Angel

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An angel is, in many religious traditions, a lesser spiritual being which assists and serves God or the gods. The word originally comes from the Latin angelus, itself derived from the Greek ángelos, meaning "messenger". The closest Hebrew word for angel is malach, meaning messenger.

Jewish views

Angels appear in several Old Testament stories, such as the warning to Lot of the imminent destruction of Sodom. Many Old Testament chapters mention an "angry God" who sends His angel to smite the enemies of the Israelites. Traditional Jewish biblical commentators have a variety of ways of explaining what an angel is. The earliest Biblical books present angels as heavenly beings created by God, some of whom apparently are endowed with free will. Later biblical books in the Tanach present a stunningly different view of angels, such as in the book of Ezekiel, and these angels bear no relation whatsoever to the popular understanding of what an angel is.

In the medieval era, Judaism developed a rationalist view of angels that is still accepted by many Jews today. The rationalist view of angels, as held by Maimonides, Gersonides, Samuel Ibn Tibbon, etc., states that God's actions are never mediated by a violation of the laws of nature. Rather, all such interaction are by way of angels. Even this can be highly misleading: Maimonides harshly states that the average person's understanding of the term "angel" is ignorant in the extreme. Instead, he says, the wise man sees that what the Bible and Talmud refer to as "angels" are actually metaphors for the various laws of nature, or the principlies by which the physical universe operates, or kinds of platonic eternal forms. This is explained in his "Guide of the Perplexed" II:4 and II:6.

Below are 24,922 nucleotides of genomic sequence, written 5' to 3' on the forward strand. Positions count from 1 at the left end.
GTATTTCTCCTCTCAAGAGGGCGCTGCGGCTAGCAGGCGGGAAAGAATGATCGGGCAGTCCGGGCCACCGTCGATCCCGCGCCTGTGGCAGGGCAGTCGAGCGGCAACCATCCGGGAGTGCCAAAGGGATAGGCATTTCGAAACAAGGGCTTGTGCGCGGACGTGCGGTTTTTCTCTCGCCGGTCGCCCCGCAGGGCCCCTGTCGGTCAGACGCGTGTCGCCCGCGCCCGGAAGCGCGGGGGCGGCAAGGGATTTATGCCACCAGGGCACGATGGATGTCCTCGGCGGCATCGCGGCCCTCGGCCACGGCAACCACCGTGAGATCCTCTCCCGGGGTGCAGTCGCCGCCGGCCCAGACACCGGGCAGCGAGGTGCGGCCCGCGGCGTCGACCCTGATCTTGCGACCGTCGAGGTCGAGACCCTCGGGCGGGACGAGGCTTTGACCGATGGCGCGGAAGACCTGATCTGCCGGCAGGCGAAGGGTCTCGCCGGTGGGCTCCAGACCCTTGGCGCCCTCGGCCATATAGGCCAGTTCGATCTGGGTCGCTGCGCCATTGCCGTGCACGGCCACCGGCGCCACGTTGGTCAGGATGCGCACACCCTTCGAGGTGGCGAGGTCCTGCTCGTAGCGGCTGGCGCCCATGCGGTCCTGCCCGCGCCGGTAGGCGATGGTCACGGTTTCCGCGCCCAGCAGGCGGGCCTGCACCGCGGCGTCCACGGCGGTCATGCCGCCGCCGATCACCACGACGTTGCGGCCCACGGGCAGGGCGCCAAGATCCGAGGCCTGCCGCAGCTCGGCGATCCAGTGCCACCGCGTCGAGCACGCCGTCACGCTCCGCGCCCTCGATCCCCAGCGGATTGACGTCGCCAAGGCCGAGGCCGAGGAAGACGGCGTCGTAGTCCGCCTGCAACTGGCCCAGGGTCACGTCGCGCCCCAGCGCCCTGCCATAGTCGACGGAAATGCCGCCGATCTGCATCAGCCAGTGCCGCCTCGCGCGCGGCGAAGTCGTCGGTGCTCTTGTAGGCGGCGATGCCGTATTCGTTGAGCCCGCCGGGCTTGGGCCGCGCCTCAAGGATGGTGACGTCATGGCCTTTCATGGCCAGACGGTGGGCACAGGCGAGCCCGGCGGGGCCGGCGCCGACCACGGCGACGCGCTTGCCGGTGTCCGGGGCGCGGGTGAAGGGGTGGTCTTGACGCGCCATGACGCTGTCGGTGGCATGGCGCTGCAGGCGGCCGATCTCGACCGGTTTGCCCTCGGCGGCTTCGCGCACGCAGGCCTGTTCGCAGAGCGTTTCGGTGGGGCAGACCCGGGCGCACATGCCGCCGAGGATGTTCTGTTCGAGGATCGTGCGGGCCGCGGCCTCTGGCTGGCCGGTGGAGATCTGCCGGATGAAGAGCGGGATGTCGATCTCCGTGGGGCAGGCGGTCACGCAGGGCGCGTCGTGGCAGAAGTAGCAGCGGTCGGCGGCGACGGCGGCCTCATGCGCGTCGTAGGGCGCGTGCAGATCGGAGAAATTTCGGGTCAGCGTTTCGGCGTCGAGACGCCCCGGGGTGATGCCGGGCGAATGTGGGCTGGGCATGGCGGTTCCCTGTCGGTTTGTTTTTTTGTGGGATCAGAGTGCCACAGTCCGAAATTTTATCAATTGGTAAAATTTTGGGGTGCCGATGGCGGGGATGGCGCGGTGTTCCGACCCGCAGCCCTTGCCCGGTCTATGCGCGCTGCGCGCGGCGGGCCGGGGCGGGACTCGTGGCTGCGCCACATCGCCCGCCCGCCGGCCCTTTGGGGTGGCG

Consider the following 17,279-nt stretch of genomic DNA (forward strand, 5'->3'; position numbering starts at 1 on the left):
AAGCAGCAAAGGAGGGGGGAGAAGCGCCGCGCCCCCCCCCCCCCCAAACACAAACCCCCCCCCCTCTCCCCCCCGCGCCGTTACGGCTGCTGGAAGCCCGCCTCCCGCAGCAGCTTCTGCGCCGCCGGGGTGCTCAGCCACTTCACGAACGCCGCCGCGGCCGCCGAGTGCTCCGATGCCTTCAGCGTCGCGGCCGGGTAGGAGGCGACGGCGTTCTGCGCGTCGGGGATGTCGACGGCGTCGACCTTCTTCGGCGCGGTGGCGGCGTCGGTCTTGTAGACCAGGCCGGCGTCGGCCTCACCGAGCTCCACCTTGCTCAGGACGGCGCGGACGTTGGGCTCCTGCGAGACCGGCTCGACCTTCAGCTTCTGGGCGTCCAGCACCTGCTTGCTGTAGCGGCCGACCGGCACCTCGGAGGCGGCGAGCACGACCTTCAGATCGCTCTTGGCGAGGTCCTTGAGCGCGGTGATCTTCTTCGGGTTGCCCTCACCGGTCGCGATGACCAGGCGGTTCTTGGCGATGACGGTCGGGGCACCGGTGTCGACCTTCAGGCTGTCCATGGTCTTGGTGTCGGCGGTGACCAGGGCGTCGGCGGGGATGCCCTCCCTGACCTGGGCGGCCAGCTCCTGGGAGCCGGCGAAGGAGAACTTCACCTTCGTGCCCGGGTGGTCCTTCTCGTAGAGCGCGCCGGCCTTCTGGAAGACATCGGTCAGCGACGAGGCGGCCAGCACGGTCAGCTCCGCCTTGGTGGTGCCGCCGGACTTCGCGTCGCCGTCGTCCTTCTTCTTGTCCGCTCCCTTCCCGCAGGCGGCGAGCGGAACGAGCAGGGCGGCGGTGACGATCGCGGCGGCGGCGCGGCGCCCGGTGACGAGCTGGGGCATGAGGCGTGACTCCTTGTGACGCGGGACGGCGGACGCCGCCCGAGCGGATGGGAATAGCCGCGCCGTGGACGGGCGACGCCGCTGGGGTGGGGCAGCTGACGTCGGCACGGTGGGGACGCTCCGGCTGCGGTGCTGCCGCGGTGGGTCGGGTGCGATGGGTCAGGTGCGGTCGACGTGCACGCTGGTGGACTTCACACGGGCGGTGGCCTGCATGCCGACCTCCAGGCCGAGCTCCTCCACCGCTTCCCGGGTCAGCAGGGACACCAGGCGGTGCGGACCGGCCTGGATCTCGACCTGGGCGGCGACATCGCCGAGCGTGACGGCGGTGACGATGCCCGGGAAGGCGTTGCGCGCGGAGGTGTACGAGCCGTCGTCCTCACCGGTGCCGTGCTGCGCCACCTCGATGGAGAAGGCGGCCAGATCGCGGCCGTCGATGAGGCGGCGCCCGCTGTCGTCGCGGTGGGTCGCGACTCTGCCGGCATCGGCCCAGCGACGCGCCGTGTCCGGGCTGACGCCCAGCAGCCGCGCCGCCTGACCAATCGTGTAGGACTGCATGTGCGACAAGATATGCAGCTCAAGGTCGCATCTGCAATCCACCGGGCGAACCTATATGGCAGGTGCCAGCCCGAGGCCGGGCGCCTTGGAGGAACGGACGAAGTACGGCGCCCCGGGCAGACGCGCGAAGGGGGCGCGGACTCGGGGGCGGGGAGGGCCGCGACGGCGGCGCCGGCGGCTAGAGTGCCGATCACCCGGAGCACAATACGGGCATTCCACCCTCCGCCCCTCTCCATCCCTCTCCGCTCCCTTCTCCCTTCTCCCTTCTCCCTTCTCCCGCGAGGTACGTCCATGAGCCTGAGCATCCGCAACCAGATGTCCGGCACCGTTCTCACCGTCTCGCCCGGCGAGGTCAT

II:4 "...This leads Aristotle in turn to the demonstrated fact that God, glory and majesty to Him, does not do things by direct contact. God burns things by means of fire; fire is moved by the motion of the sphere; the sphere is moved by means of a disembodied intellect, these intellects being the "angels which are near to Him," through whose mediation the spheres [planets] move....thus totally disembodied minds exist which emanate from God and are the intermediaries between God and all the bodies [objects] here in this world."

II:6 "...Aristotle's doctrine that these disembodied spheres serve as the nexus between God and existence, by whose mediation the sphere are brought into motion, which is the cause of all becoming, is the express import of all the Scriptures. For you will never in Scripture any activity done by God except through an angel. And "angel", as you know, means messenger. Thus anything which executes a command is an angel. So the motions of living beings, even those that are inarticulate, are said explicitly by Scripture to be due to angels.

...Our argument here is concerned solely with those "angels" which are disembodied intellects. For our Bible is not unaware that God governs this existence through the mediation of angles...(Maimonides then quotes discussions of angels from Genesis, Plato, and Midrash Bereshit Rabbah)...the import in all these texts is not - as a primitive mentality would suppose - to suggest any discussion or planning or seeking of advice on God's part. How could the Creator receive aid from the object of his creation? The real import of all is to proclaim that existence - including particular individuals and even the formation of the parts of animals such as they are - is brought about entirely through the mediation of angels.